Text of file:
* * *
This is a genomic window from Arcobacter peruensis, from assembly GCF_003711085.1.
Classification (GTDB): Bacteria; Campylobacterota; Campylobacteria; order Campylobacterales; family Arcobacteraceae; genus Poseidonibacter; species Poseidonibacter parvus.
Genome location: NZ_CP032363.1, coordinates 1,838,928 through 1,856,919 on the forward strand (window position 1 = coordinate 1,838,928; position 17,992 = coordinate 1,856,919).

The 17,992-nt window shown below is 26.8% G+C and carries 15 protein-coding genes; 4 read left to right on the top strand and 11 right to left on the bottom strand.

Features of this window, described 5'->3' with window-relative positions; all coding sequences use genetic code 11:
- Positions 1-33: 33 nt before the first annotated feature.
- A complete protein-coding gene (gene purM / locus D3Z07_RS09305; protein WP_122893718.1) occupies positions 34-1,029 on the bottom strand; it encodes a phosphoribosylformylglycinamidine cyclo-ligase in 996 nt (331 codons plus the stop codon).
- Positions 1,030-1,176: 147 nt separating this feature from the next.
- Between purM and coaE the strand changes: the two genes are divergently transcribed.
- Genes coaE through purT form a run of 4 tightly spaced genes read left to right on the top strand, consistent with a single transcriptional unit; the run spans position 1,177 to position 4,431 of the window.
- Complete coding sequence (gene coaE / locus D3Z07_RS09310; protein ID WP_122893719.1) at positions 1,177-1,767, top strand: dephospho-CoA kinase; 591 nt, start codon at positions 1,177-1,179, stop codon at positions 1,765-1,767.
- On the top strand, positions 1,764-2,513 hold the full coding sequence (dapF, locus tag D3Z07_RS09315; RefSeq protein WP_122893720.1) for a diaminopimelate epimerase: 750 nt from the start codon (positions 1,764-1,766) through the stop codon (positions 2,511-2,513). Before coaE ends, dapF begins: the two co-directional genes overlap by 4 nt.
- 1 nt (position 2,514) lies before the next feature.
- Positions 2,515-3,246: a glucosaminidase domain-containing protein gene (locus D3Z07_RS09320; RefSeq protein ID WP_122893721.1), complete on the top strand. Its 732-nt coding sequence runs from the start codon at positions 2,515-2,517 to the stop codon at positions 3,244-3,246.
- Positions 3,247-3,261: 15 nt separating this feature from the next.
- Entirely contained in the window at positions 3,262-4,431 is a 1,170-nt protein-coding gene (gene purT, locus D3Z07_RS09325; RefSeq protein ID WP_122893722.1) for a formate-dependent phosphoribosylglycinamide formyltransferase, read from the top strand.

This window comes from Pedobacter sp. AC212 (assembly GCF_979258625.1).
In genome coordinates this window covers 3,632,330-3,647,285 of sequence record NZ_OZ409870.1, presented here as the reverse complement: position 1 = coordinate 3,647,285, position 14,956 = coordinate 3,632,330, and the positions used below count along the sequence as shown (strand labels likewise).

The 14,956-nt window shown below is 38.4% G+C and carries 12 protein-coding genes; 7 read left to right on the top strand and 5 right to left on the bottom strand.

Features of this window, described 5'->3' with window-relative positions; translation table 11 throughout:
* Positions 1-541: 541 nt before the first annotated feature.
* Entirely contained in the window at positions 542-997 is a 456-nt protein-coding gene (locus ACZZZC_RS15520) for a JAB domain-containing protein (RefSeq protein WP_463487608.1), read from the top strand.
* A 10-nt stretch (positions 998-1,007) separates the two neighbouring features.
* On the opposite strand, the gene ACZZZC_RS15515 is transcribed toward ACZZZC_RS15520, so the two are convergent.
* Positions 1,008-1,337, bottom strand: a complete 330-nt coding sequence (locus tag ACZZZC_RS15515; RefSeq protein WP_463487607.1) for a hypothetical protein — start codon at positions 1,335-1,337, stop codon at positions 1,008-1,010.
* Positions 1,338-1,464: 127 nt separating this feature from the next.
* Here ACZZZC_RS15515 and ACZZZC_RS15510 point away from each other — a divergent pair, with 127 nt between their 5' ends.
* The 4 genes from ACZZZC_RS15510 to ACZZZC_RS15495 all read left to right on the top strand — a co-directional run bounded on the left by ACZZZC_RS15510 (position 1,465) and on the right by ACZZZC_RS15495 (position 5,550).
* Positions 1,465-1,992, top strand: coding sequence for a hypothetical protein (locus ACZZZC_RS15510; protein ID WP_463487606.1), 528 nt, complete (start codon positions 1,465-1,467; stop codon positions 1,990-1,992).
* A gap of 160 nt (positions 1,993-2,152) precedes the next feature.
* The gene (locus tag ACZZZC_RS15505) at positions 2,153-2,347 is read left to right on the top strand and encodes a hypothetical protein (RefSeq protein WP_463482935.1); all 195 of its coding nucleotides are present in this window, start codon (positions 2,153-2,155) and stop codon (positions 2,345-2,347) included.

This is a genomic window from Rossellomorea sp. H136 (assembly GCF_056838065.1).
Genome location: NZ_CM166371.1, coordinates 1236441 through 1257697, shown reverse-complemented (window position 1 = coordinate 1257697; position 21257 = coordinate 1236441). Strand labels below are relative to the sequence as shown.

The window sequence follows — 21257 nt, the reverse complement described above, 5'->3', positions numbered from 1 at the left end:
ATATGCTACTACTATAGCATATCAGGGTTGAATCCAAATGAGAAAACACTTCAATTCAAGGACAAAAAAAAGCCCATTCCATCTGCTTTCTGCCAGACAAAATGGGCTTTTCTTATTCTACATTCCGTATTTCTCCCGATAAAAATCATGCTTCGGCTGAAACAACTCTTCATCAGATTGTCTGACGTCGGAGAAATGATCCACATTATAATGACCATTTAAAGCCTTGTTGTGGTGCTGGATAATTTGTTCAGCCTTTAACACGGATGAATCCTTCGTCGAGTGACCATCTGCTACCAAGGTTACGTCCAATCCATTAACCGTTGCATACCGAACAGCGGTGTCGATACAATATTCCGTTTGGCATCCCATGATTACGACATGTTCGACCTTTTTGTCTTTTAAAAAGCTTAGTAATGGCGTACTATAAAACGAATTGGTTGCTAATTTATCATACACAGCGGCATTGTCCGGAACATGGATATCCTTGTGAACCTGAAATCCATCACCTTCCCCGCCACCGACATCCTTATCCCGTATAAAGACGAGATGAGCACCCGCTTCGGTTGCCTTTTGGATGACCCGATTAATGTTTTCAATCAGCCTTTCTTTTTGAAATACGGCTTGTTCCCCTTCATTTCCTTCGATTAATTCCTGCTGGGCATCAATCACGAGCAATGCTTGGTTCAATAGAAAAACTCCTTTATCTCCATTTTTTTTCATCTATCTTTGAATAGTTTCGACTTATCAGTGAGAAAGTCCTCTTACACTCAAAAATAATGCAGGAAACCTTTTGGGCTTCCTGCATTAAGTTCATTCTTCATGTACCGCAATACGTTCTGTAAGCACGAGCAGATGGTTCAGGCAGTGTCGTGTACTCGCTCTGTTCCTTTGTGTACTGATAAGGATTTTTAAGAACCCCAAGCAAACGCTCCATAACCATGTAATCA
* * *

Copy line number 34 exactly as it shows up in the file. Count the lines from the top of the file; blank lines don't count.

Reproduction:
The window sequence follows — 21257 nt, the reverse complement described above, 5'->3', positions numbered from 1 at the left end: